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Publication numberUS7670439 B2
Publication typeGrant
Application numberUS 11/394,220
Publication dateMar 2, 2010
Filing dateMar 31, 2006
Priority dateMar 31, 2006
Fee statusPaid
Also published asUS20070227559
Publication number11394220, 394220, US 7670439 B2, US 7670439B2, US-B2-7670439, US7670439 B2, US7670439B2
InventorsRobert A. Elick, Thomas M. Johnson, Mark B. Neff
Original AssigneeMaytag Corporation
Export CitationBiBTeX, EndNote, RefMan
External Links: USPTO, USPTO Assignment, Espacenet
Chopping system for a dishwasher pump assembly
US 7670439 B2
Abstract
A dishwasher includes a pump assembly having a chopper blade and apertured plate arrangement which function to chop soil particles entrained in a flow of washing fluid. The chopper blade floats or axially slides relative to a drive member from a first position spaced from the apertured plate to a second position closer to the apertured plate in order to macerate the soil particles. The chopper blade is actually mounted to a hub member including a shaft portion that extends into and abuts an inner portion of an impeller to maintain a desired spacing between the chopper blade and the apertured plate, while transferring drive from the drive member to both the chopper blade and impeller.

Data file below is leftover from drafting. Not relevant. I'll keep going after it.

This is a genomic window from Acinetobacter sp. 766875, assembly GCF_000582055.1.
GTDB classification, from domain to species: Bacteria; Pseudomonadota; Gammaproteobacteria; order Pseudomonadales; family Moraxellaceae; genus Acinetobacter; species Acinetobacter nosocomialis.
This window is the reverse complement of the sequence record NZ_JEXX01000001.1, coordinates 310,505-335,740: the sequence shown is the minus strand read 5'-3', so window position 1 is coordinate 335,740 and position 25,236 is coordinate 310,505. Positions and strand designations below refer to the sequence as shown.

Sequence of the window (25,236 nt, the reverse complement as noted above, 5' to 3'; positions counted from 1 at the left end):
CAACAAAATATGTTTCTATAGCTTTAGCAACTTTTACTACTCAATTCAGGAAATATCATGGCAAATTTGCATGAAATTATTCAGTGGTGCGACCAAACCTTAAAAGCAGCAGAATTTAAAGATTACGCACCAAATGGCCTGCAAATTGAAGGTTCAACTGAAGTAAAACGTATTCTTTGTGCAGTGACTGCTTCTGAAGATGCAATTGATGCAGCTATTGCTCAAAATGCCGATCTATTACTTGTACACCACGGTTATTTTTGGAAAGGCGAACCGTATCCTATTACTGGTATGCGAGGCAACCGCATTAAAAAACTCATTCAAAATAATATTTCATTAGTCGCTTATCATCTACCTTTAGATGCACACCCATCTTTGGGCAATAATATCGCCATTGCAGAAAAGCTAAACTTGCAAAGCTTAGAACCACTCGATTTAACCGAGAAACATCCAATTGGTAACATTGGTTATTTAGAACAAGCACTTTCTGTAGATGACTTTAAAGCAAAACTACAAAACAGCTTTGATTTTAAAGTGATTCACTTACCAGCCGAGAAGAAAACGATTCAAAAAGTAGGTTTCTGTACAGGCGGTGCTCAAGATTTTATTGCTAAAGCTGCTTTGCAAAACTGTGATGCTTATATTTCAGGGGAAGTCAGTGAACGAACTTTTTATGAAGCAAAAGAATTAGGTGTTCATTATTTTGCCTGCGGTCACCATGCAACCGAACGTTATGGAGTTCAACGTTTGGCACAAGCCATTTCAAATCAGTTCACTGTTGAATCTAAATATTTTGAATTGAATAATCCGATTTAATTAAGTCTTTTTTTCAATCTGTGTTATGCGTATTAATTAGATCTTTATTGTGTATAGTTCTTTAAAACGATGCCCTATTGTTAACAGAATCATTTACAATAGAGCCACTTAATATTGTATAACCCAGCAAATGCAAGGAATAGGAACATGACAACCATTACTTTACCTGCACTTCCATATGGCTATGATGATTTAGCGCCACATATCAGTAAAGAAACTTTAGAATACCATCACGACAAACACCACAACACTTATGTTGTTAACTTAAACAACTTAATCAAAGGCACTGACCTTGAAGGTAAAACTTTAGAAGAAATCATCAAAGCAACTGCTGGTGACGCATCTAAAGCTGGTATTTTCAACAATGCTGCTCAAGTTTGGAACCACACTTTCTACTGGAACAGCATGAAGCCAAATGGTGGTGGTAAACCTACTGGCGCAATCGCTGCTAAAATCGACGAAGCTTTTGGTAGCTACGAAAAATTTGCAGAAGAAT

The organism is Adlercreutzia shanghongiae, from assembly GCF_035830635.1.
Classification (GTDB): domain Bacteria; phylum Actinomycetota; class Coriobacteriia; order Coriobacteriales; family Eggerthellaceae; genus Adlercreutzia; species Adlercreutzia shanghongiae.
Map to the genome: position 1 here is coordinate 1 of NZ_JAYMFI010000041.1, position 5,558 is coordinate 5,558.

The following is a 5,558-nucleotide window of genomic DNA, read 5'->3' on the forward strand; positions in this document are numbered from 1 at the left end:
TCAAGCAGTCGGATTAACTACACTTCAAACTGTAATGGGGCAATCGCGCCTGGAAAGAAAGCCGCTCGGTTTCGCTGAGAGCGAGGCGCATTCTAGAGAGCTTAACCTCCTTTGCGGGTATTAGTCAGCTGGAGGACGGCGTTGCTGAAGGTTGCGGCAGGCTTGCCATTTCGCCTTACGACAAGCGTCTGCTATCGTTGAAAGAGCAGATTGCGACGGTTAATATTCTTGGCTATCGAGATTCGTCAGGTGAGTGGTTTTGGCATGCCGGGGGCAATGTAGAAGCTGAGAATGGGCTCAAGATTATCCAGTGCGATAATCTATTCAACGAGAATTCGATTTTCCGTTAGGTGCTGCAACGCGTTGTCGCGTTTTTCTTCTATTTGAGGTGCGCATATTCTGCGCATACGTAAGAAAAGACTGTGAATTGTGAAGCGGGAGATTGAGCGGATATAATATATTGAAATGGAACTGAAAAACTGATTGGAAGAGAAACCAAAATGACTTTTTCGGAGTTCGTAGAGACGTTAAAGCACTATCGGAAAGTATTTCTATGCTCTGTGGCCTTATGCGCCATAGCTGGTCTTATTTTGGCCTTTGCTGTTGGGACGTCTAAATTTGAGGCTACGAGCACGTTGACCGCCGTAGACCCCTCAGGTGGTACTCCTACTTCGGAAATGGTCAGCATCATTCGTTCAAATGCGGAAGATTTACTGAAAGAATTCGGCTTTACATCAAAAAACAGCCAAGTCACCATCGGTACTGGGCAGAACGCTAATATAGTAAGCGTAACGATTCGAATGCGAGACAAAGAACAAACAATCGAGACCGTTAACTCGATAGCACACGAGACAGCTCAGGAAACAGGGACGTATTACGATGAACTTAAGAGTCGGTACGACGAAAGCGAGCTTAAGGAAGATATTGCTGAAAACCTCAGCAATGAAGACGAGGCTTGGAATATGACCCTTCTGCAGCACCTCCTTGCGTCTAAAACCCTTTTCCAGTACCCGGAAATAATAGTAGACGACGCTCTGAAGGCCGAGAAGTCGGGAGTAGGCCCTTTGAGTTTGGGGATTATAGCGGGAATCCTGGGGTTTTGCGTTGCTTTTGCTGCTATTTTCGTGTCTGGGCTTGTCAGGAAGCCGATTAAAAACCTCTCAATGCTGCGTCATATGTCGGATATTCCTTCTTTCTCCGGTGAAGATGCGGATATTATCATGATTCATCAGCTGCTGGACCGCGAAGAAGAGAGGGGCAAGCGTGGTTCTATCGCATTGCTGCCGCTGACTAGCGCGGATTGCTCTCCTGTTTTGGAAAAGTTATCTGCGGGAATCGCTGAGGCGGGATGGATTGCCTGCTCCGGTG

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Claims(9)
1. A method of macerating food particles entrained in washing fluid of a dishwasher comprising:
activating a drive motor to rotate a driveshaft, along with a hub member and an impeller coupled to the driveshaft;
establishing a flow of washing fluid through operation of the impeller with the washing fluid flowing through an apertured plate arranged between the hub member and the impeller; and
shifting a chopper blade attached to the hub member from a first position, which is spaced from the apertured plate a first distance, to a second position which is closer to the apertured plate, wherein, when in the second position, said chopper blade is adjacent the apertured plate and rotation of the hub member imparts a rotation to the chopper blade to macerate food particles entrained in the flow of washing fluid, wherein activation of the motor causes rotation of the chopper blade and operation of the impeller which establishes the flow of washing fluid that causes the chopper blade to shift from the first position wherein the chopper blade is spaced from the apertured plate by the first distance to the second position wherein the chopper blade is moved closer to the apertured plate for macerating food particles entrained in the flow of washing fluid and in an event that the impeller starves or ceases to operate, the chopper blade remains in a position spaced from the aperture plate.
2. The method of claim 1, wherein the chopper blade shifts relative to the hub member between the first and second positions.